These are stories Report on Business is following Thursday, Sept. 13, 2012.
Sometimes an iPhone is just an iPhone
The Globe and Mail says the days of revolutionary Apple devices are over. And The Wall Street Journal asks today if the iPhone 5 is boring.
Don't take that the wrong way. The new iPhone unveiled yesterday is still expected by some to be the best-selling gadget ever, so much so that JPMorgan Chase & Co. believes it could boost fourth-quarter economic growth in the United States by up to half a percentage point, annualized. As in, sales of up to 12 million this month, and tens of millions by the end of the year.
And the new smartphone certainly comes with new features. As The Globe and Mail's Omar El Akkad and Iain Marlow report, they include a bigger screen and better battery life. It's faster, thinner, lighter.
Remember, too, that the iPhone 4S had initially disappointed some looking for an iPhone 5 at that time. And it was a huge success.
It's just that it's just, well, an iPhone. Its shares did climb yesterday and again today, though, and analysts began upgrading the stock, calling for as high as $1,000 (U.S.).
Here's what some analysts are saying:
"This is going to be the best-selling consumer electronics device of all time, bar none." Carl Howe, Yankee Group, to Reuters
"There is not a wow factor because everything you saw today is evolutionary. I do think they did enough to satisfy." Michael Yoshikami, Destinational Wealth Management, to Bloomberg
"The surprise was that there was no surprise. It is an incremental product upgrade, which is showing how mature the product is." Adam Leach, Ovum, to The Financial Times
"Given that the iPhone 5 is unlikely to solve the European debt crisis or bring peace to the Middle East, it won't be surprising if we hear a resounding 'meh' from Apple's critics, with them dinging the company for a paucity of innovation." Charles Golvin, Forrester, to The Globe and Mail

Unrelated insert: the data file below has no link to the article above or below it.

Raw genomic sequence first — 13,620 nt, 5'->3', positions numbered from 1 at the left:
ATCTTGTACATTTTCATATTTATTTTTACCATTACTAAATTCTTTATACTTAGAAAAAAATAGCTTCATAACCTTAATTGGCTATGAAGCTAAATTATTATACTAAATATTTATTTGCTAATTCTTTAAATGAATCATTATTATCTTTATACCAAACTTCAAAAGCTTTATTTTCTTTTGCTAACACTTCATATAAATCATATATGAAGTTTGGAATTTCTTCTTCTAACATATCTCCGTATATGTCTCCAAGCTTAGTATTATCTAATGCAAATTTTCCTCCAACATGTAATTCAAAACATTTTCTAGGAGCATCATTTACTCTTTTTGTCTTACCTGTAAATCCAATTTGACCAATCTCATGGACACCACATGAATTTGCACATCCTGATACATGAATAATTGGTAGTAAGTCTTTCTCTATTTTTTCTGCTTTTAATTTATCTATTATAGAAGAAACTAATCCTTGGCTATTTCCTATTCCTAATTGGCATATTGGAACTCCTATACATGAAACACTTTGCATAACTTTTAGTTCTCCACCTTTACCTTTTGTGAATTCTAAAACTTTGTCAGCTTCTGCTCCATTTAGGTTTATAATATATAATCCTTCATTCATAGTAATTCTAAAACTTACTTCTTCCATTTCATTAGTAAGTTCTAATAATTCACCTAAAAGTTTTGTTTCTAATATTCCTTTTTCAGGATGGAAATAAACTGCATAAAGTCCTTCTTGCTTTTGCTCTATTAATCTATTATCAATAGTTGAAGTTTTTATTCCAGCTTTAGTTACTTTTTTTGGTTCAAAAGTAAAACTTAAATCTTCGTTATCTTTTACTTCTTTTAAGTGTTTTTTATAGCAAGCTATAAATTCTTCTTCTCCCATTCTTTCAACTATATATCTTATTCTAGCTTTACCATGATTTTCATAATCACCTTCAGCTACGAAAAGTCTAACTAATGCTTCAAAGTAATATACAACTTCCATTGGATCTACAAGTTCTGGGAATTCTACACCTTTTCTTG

- Why the iPhone 5 is not 'revolutionary'
- Apple iPhone 5 could boost U.S. GDP by $3.2-billion in quarter, JPMorgan says
Fed moves aggressively
The Federal Reserve today unveiled aggressive new steps to juice economic growth, unveiling a third round of quantitative easing and pledging to hold interest rates at rock-bottom levels until at least mid-2015.
"The committee is concerned that, without further policy accommodation, economic growth might not be strong enough to generate sustained improvement in labour market conditions," the central bank's policy-setting panel, the Federal Open Market Committee, said in a statement.
"Furthermore, strains in global financial markets continue to pose significant downside risks to the economic outlook. The committee also anticipates that inflation over the medium term likely would run at or below its 2-per-cent objective.
As The Globe and Mail's Kevin Carmichael reports, the low-rate pledge is an extension of its earlier timeline to the end of 2014.
When all is said and done, the Fed under Chairman Ben Bernanke will be buying up some $85-billion in securities a month. That includes the latest round of quantitative easing, dubbed QE3.
Unlike other central banks, the Fed has a dual mandate that includes holding inflation in check but also aiming for maximum employment. And at this point, America is plagued by a jobs crisis, with more than 12 million people out of work.
"In the face of continued disappointments in the pace of growth and job creation, the FOMC brought out the big guns, or at least whatever big guns they had left," said chief economist Avery Shenfeld of CIBC World Markets.
Separately, Fed officials trimmed their forecasts for the economy this year, to growth of between 1.7 per cent and 2 per cent, compared to earlier projections of 1.9 per cent to 2.4 per cent. They did, however, boost their forecasts for next year, calling for growth of to 3 per cent.
- Fed in aggressive move to juice U.S. economy
- Bernanke needs some friends in the private sector
- Fed set to prime pump with more stimulus
Potash hikes dividend
It didn't say much today, but Potash Corp. of Saskatchewan certainly said enough for shareholders as it hiked its dividend by 50 per cent.
The potash giant is hiking its quarterly payout to 21 cents a share (U.S.) from 14 cents.
"As we near completion of our potash expansion program, we see tremendous opportunity to continue our long track record of enhancing shareholder returns through the strategic use of capital," said chief executive officer Bill Doyle.
"This dividend increase - the third in the past two years - not only reflects the strength of our cash flow today, but the confidence we have in the drivers of our business over the long term."